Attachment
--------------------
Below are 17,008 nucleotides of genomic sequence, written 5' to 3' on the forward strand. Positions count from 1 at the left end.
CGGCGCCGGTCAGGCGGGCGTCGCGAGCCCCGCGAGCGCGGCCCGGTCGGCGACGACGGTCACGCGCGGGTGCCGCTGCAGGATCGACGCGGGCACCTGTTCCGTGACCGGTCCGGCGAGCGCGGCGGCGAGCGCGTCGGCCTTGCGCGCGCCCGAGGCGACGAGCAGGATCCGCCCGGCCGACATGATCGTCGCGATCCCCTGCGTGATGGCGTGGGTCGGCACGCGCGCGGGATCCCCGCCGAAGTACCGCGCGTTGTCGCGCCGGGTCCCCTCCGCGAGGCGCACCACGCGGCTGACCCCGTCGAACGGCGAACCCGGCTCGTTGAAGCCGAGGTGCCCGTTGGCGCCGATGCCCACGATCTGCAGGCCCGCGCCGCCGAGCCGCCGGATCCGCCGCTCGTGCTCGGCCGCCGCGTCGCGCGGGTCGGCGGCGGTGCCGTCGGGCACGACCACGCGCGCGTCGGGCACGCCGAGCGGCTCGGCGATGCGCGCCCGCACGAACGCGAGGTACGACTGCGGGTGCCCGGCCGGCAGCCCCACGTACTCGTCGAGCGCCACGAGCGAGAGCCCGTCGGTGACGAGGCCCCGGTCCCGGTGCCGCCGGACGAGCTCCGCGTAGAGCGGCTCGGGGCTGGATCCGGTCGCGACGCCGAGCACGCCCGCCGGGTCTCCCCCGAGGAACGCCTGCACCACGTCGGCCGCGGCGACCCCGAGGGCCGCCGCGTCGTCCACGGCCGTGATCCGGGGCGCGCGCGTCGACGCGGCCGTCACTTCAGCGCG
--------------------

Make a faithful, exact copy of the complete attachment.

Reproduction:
Below are 17,008 nucleotides of genomic sequence, written 5' to 3' on the forward strand. Positions count from 1 at the left end.
CGGCGCCGGTCAGGCGGGCGTCGCGAGCCCCGCGAGCGCGGCCCGGTCGGCGACGACGGTCACGCGCGGGTGCCGCTGCAGGATCGACGCGGGCACCTGTTCCGTGACCGGTCCGGCGAGCGCGGCGGCGAGCGCGTCGGCCTTGCGCGCGCCCGAGGCGACGAGCAGGATCCGCCCGGCCGACATGATCGTCGCGATCCCCTGCGTGATGGCGTGGGTCGGCACGCGCGCGGGATCCCCGCCGAAGTACCGCGCGTTGTCGCGCCGGGTCCCCTCCGCGAGGCGCACCACGCGGCTGACCCCGTCGAACGGCGAACCCGGCTCGTTGAAGCCGAGGTGCCCGTTGGCGCCGATGCCCACGATCTGCAGGCCCGCGCCGCCGAGCCGCCGGATCCGCCGCTCGTGCTCGGCCGCCGCGTCGCGCGGGTCGGCGGCGGTGCCGTCGGGCACGACCACGCGCGCGTCGGGCACGCCGAGCGGCTCGGCGATGCGCGCCCGCACGAACGCGAGGTACGACTGCGGGTGCCCGGCCGGCAGCCCCACGTACTCGTCGAGCGCCACGAGCGAGAGCCCGTCGGTGACGAGGCCCCGGTCCCGGTGCCGCCGGACGAGCTCCGCGTAGAGCGGCTCGGGGCTGGATCCGGTCGCGACGCCGAGCACGCCCGCCGGGTCTCCCCCGAGGAACGCCTGCACCACGTCGGCCGCGGCGACCCCGAGGGCCGCCGCGTCGTCCACGGCCGTGATCCGGGGCGCGCGCGTCGACGCGGCCGTCACTTCAGCGCG